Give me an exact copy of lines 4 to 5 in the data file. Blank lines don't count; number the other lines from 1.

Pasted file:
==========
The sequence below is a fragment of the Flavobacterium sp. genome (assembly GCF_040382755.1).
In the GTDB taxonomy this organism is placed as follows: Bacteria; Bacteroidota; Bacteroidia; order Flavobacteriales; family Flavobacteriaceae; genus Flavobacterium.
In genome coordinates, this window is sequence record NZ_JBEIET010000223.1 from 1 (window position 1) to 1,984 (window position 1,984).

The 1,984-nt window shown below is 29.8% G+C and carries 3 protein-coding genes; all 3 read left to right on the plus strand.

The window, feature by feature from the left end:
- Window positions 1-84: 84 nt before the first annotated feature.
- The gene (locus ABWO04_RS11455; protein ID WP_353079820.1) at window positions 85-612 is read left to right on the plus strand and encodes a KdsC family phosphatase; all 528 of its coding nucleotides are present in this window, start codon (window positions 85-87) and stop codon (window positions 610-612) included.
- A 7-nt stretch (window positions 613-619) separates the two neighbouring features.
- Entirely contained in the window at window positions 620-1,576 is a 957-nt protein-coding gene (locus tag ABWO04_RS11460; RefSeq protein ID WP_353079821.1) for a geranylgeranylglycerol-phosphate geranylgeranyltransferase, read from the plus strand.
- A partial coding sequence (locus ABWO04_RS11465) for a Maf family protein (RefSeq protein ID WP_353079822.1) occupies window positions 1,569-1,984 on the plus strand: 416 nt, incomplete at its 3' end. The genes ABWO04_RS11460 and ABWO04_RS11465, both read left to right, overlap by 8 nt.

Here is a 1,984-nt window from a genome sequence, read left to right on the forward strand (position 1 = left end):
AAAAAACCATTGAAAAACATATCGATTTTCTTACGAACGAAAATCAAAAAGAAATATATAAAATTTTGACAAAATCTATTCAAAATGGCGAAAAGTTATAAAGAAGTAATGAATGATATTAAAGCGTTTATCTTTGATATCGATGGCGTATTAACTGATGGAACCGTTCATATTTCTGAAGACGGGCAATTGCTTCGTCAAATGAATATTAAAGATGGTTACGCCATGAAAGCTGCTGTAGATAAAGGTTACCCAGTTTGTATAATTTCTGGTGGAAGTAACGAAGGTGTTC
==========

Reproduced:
The 1,984-nt window shown below is 29.8% G+C and carries 3 protein-coding genes; all 3 read left to right on the plus strand.

The window, feature by feature from the left end: